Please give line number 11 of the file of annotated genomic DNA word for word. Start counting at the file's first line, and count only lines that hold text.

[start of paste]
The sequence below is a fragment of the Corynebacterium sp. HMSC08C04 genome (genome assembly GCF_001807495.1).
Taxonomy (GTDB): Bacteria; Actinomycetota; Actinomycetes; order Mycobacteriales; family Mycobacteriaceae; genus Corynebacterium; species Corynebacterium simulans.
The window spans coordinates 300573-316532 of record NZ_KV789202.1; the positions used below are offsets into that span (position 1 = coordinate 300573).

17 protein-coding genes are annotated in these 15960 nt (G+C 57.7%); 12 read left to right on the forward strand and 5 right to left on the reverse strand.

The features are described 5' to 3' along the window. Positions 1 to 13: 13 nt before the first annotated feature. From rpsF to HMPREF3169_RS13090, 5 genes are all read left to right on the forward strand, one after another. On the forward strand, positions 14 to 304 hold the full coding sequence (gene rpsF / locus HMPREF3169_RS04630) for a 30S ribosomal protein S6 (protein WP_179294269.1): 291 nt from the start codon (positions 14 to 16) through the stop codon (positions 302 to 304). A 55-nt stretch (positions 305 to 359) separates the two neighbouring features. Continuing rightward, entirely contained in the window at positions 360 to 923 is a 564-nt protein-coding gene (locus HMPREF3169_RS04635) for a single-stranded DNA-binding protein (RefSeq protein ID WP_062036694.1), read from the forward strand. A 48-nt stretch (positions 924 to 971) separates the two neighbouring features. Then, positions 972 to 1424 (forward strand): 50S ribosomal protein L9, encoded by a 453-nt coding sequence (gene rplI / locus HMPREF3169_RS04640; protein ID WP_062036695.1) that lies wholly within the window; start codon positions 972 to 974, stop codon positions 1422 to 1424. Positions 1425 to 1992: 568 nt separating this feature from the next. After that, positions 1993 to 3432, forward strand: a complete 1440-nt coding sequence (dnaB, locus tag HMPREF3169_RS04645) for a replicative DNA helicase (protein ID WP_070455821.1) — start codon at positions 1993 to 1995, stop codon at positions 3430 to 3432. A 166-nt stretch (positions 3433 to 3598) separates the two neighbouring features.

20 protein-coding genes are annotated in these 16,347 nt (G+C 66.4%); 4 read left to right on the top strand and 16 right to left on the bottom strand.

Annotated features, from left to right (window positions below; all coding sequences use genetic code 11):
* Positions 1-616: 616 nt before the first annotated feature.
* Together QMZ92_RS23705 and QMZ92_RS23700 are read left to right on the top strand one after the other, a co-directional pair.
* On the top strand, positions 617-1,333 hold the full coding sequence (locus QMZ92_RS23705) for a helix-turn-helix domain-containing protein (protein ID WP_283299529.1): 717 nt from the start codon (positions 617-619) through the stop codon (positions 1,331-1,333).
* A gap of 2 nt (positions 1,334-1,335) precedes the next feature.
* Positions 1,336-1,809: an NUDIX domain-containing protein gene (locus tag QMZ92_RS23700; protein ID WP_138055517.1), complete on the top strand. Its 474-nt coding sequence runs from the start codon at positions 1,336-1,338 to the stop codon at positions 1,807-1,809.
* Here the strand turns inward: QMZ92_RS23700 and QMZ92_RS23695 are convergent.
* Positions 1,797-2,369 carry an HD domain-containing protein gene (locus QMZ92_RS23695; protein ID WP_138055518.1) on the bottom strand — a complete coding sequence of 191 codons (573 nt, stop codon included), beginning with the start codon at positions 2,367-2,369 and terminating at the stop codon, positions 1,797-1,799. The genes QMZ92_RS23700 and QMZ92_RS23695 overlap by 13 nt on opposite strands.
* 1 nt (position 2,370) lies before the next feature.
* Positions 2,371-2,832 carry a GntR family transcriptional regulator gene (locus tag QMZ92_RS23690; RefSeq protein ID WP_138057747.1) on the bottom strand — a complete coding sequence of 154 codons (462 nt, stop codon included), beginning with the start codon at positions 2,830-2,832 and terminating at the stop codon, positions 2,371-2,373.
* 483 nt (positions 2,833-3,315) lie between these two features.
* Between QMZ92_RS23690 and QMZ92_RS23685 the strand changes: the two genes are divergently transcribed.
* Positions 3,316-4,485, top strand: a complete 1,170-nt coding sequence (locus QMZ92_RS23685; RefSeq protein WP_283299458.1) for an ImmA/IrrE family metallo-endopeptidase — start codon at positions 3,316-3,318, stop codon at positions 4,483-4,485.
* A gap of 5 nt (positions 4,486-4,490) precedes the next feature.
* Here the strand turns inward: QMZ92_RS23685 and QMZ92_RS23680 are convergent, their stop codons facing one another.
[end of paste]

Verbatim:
* A gap of 2 nt (positions 1,334-1,335) precedes the next feature.